Thursday, April 27, 2023

"Floating University" in 1926

For those who advocate study abroad experiences as an important enrichment for colleges students, the 1926 NYU "Floating University" is an early precursor of the opportunities and challenges such experiences offer. The study tour was organized by James Lough for 500 students, and the book about the experience introduces age-old questions related to student conduct, the fusion of experience and learning, and legitimacy of academic credit.

Author Tamson Pietsch reflected in her interview about the book, "...historian and educationalist William Hoffa has pointed out, the relationship of 'study abroad' to academic credits remains a problematic one for U.S. universities. No matter how organized or regulated it is, international education is founded on the recognition that personal experiences matter. In traveling abroad, students learn something about the world that they wouldn't learn if they stayed home. This recognition of the importance of experience fundamentally challenges the university's claim to be the primary authorizer of knowledge about the world - as it well should."

Thursday, April 13, 2023

Australia - international rebounds

Good economic times in Australia resulted in a decline in domestic students. However, the international enrollment has rebounded. Australian institutions benefit from offering instruction in English and proximity to the robust Asian youth market. This positioning has placed Australia as a potential competitor to the U.S.A. and U.K. Thus far, it is unclear if Australia is beating U.S.A. institutions in recruitment or if there simply is a growing number of Asian students seeking to study in Australia, the U.S.A., and elsewhere.

Wednesday, April 12, 2023

Culturally relevant leadership and practice

As higher education welcomes the increasing diversity of its students, adopting culturally relevant practice is gaining critical importance. In many ways, the details of diversity are only now being recognized, having been present in U.S.A. higher education for many years but not fully embraced.

While culturally relevant practice is important for student affairs educators and faculty in general, I am particularly interested in it for how the concept can focus on improving student leadership learning. Developing Culturally Relevant Leadership Learning provides the core of the idea and for an easy introduction, the podcast Student Affairs Now, Culturally Relevant Leadership, is very helpful. Interviews with three current students on Leadership Experiences of Student Body Presidents reinforce through personal reflection how important cultural responsiveness is as a support for students from diverse backgrounds.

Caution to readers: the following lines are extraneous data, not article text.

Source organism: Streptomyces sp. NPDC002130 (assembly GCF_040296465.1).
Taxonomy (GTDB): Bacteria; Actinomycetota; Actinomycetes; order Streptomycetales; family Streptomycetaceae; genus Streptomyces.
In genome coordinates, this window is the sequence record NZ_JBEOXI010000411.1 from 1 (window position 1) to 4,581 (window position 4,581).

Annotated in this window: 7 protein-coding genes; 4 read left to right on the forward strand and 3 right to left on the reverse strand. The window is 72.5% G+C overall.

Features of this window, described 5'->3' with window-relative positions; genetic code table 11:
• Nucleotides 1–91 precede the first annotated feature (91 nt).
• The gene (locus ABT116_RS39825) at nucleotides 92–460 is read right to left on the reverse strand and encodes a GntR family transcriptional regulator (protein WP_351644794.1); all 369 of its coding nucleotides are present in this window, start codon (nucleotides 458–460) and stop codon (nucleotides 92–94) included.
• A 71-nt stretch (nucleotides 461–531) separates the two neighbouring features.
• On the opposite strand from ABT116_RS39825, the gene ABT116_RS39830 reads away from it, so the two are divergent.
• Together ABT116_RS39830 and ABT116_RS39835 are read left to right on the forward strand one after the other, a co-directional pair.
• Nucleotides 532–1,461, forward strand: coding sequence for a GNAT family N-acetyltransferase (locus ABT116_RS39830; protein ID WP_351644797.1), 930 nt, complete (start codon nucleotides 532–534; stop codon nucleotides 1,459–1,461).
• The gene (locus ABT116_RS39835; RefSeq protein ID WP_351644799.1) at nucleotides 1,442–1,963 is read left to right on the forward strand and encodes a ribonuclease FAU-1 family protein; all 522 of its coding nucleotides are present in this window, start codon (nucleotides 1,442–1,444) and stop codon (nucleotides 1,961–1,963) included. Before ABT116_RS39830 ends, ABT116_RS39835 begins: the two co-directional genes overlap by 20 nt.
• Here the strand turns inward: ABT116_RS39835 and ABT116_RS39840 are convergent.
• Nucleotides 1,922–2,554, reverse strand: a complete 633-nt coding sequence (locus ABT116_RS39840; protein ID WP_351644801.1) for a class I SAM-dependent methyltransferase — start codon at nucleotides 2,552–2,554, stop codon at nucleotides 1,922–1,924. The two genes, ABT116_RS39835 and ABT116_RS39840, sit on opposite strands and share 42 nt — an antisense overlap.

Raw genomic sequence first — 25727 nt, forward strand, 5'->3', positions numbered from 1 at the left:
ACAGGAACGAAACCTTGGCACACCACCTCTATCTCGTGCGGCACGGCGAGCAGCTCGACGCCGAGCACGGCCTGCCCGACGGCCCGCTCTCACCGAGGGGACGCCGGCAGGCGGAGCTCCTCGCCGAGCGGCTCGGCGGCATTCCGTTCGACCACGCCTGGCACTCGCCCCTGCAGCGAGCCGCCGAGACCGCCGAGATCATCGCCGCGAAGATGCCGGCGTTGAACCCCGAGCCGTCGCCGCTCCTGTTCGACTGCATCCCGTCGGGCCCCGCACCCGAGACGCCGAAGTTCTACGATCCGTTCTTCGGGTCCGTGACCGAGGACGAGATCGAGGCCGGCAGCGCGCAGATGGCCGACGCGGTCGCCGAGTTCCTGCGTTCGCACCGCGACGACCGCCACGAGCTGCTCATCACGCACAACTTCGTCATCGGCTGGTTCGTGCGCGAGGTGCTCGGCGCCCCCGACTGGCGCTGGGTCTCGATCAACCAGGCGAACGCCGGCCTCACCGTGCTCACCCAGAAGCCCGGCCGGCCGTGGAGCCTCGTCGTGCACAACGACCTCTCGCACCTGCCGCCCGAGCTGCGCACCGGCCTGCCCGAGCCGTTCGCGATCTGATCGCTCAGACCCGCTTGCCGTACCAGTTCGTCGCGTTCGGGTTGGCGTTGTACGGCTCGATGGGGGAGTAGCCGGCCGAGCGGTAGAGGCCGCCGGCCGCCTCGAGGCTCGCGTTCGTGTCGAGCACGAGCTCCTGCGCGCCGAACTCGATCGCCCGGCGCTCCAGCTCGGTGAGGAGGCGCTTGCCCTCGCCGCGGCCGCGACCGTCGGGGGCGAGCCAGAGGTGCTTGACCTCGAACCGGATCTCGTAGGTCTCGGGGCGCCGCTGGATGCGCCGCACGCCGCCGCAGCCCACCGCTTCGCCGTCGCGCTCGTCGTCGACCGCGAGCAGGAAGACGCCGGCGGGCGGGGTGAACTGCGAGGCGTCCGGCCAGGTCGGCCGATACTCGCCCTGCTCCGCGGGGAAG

Creating cultural responsiveness includes revising the history that perpetuates colonialist ideas that are so much a part of our institutions. Colonialist ideas are deeply imbedded in education, popular media, and political narratives, resulting in significant tensions when educators call attention to them. The dynamics of challenging engrained thinking raises predictable defense mechanisms that must be addressed carefully.

Identifying issues of power and control of the narrative is critical, particularly when students from diverse backgrounds start to succeed - as the Student Body President podcast calls out, succeeding attracts attention and can result in scrutinizing the role diverse students play. The culturally relevant leadership learning model provides an important lens to use in evaluating what is presented as leadership training, education, and development on our campuses. Whether the marginalized groups is based on sex, sexual orientation, race, class, ability, or national identify, the lens of cultural relevancy can illuminate what is working and not working.

The essay, "Five Lessons Learned from Student Panels," is a simple way for faculty and staff to improve their knowledge of students' experiences and, thereby, move into greater cultural responsiveness. The authors in this piece demonstrate that on any individual campus, perhaps the most important step is simply to start "talking with and learning" from students.

Another form of cultural responsiveness could include learning lessons from institutions that are more effective in serving minoritized students. A new paper published by the National Bureau of Economic Research outlines what predominantly white institutions ((PWIs) can learn from historical Black colleges and universities (HBCUs) to increase success in graduation and overall life benefit.